In the early 70s, Michael Lacey and Jim Larkin started their first newspaper. Lacey grew up in Newark, NJ and moved to Arizona to attend school. He’d learned how important education was from his father, who was a construction worker. Lacey started college in the late 60s. Learn more about Jim Larkin and Michael Lacey: http://james-larkin.com/ and http://james-larkin.com/about/
By the early 70s, he’d met Jim Larkin. By that time, Lacey had already gotten into writing. Just before meeting Larkin, he’d written the inaugural issue of Phoenix New Times with some fellow students. Not long after joining forces, both men dropped out of school to focus on their new newspaper.
Before long, New Times was a thriving piece of Phoenix culture. It was one of the few news sources that didn’t have an ultra-conservative viewpoint on current events. That divide between real news and slanted news would eventually lead Larkin and Lacey to dispute with the local sheriff.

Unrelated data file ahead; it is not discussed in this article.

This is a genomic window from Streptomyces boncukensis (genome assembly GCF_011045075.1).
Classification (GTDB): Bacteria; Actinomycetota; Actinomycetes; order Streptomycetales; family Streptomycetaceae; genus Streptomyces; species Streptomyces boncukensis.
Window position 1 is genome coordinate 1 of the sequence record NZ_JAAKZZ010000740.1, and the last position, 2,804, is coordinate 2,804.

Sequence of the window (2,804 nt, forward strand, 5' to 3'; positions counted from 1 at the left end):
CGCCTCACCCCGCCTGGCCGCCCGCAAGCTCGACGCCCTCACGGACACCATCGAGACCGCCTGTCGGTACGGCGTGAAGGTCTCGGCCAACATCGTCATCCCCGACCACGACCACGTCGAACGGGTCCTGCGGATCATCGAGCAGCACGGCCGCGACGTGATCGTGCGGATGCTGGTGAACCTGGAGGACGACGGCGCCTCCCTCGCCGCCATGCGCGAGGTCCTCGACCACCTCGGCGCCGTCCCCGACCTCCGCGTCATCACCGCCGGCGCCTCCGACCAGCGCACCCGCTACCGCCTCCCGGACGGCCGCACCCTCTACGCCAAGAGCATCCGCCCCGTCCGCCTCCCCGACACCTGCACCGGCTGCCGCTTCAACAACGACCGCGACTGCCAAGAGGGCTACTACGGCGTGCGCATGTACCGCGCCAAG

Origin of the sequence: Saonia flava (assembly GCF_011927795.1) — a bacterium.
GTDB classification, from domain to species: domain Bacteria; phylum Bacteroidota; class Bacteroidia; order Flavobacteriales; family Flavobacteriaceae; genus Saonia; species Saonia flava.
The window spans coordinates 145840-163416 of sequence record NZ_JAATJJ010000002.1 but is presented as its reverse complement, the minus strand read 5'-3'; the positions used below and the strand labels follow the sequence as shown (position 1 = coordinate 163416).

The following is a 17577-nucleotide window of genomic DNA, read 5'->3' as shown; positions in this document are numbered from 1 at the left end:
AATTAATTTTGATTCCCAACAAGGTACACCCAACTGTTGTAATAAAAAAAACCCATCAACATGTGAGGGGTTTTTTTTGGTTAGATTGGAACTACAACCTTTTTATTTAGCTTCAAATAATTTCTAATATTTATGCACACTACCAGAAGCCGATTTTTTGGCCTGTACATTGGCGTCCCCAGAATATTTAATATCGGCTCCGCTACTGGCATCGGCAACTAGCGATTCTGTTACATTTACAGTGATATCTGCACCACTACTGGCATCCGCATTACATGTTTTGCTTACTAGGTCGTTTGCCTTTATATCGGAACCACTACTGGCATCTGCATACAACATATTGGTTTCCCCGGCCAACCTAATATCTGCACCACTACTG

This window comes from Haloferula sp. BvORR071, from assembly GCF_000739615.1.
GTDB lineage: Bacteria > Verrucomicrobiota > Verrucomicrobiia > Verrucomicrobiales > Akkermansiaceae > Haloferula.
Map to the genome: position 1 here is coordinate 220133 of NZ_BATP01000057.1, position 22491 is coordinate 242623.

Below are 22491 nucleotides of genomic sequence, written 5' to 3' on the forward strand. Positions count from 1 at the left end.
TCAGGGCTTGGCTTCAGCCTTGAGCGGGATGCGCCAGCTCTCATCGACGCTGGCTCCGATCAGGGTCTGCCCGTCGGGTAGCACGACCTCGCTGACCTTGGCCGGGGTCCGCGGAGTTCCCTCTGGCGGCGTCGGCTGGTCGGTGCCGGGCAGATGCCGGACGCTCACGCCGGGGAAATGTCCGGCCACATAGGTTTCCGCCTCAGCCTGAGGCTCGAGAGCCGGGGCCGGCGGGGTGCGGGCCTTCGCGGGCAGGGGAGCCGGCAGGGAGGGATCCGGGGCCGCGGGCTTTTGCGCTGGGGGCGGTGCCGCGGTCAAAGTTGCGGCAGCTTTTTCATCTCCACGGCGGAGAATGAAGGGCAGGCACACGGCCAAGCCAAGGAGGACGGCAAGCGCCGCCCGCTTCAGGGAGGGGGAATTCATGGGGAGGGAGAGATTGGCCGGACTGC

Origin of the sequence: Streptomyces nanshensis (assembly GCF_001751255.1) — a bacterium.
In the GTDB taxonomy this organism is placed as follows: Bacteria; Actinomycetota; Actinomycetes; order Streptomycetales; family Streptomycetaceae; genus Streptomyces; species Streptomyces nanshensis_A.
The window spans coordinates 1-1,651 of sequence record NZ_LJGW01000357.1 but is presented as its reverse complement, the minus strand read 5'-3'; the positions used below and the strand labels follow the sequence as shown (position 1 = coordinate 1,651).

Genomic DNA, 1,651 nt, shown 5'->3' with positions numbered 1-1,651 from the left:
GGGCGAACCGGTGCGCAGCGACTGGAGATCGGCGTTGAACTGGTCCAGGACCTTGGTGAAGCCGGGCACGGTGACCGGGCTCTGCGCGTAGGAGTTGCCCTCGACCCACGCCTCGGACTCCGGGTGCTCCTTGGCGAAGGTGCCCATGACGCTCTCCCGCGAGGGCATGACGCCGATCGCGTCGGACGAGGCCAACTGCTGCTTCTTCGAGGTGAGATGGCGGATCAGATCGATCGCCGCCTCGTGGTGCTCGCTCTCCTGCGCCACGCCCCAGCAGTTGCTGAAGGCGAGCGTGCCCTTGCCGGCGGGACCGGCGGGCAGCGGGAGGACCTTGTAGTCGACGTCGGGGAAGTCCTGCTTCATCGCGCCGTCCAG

The sheriff in question was Sheriff Joe Arpaio of Maricopa County. Fighting the ultra-conservative views of the local majority meant they supported migrant rights, which wasn’t a popular belief in Arizona at that time. Sheriff Arpaio, despite being a man of the law, directly opposed migrant rights and didn’t like Latinos being in his community.
All of this started after New Times wrote a story about the sheriff’s side dealings. Most of Arizona’s media coverage of Sheriff Arpaio made him look like a hero or a benign sheriff just doing his job. New Times revealed that he was, in fact, a racist, abusive man who enjoyed doing wrong.
Most shockingly, his personally hosted and led anti-Mexican fear-mongering rallies. He also used his power to silence anyone that tried to undermine him or reveal any of his side businesses. New Times was the first organization he couldn’t bully that told everyone about the many financial irregularities in his records. Read more: Jim Larkin | Angel.co and Jim Larkin | Crunchbase
Eventually, they made him so mad, he had them arrested. The arrests sound more like kidnappings considered how they occurred. In any case, Lacey and Larkin weren’t jailed long before public outcry demanded they be released.
When they were released, they wrote a complete story about their dealings with the sheriff; then they filed a lawsuit against Maricopa County. That suit ended with them being awarded a $3.75 million settlement. They used that money to create the Frontera Fund.